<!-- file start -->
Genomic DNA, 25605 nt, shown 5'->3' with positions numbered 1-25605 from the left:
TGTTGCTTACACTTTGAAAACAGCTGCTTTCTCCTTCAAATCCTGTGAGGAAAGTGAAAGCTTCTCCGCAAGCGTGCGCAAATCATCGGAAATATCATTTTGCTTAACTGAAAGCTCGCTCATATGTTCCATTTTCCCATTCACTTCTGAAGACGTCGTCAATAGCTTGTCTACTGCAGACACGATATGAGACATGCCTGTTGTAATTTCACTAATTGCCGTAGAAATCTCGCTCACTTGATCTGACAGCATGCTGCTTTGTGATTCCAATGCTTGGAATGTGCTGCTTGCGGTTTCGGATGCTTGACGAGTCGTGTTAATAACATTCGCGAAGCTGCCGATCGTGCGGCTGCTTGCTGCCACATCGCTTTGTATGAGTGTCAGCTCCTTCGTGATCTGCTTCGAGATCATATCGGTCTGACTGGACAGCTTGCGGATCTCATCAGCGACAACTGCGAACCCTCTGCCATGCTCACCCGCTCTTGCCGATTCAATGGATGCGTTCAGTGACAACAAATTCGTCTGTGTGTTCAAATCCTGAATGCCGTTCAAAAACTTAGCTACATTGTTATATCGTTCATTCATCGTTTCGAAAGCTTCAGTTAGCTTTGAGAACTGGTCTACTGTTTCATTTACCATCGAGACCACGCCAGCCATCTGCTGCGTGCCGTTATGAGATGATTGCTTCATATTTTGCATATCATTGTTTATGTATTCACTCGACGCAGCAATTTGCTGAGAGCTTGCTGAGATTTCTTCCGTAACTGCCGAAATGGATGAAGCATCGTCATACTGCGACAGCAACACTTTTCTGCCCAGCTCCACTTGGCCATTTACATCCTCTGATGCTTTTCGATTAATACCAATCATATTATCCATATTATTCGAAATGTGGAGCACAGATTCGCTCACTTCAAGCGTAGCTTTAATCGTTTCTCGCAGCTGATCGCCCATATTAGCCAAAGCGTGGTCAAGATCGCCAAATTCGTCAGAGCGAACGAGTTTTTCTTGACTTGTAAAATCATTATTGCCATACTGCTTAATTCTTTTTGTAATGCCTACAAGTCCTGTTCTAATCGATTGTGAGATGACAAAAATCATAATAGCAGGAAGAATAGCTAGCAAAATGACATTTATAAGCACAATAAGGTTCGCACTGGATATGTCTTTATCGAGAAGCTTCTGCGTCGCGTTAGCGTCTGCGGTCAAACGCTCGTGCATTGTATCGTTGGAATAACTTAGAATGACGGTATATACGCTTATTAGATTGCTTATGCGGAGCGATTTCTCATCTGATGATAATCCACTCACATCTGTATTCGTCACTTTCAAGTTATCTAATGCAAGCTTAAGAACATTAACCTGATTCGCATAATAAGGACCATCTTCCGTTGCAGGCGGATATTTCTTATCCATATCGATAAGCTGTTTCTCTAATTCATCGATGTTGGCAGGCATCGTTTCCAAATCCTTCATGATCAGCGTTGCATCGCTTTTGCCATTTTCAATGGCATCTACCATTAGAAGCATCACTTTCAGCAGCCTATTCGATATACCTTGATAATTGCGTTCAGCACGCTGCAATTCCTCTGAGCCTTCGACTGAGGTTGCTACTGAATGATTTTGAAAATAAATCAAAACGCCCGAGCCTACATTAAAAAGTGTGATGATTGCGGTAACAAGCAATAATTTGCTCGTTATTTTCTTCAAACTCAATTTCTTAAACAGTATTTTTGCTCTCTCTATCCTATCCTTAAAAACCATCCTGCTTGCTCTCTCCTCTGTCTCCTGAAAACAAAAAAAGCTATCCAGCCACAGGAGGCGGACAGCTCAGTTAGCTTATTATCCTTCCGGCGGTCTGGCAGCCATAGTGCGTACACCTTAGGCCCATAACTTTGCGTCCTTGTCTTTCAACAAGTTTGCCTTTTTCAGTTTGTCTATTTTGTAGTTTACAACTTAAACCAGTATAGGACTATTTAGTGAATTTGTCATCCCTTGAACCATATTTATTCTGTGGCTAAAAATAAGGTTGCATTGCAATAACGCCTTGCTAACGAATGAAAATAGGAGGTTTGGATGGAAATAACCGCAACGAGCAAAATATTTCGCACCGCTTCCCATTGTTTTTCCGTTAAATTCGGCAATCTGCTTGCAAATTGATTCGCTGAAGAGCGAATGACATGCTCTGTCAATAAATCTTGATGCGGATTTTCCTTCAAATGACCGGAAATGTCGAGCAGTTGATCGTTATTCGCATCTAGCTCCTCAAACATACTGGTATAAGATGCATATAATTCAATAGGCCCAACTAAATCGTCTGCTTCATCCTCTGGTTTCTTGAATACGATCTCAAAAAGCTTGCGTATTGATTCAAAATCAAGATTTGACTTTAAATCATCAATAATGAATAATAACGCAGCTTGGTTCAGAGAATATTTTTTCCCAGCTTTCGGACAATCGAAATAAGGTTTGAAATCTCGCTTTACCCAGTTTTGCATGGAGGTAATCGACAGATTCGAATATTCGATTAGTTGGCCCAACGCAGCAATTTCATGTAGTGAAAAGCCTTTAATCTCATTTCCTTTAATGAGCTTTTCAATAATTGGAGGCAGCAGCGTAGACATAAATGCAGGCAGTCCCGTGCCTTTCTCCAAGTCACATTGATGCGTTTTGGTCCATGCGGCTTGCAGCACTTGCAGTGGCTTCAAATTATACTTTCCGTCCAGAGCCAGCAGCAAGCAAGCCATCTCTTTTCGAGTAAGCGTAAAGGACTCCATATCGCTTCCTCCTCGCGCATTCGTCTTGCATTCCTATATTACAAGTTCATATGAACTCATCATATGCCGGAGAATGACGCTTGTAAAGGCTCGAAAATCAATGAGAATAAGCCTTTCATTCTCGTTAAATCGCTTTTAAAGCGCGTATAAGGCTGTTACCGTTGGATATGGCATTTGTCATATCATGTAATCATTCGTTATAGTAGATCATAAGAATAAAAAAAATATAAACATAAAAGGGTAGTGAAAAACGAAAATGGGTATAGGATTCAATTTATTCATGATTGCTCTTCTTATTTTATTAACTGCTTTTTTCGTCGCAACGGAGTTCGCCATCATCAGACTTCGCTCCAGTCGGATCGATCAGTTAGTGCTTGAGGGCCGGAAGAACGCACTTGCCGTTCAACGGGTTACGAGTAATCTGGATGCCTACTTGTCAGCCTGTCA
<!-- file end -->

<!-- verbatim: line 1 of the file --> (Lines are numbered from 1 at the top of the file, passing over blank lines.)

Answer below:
Genomic DNA, 25605 nt, shown 5'->3' with positions numbered 1-25605 from the left: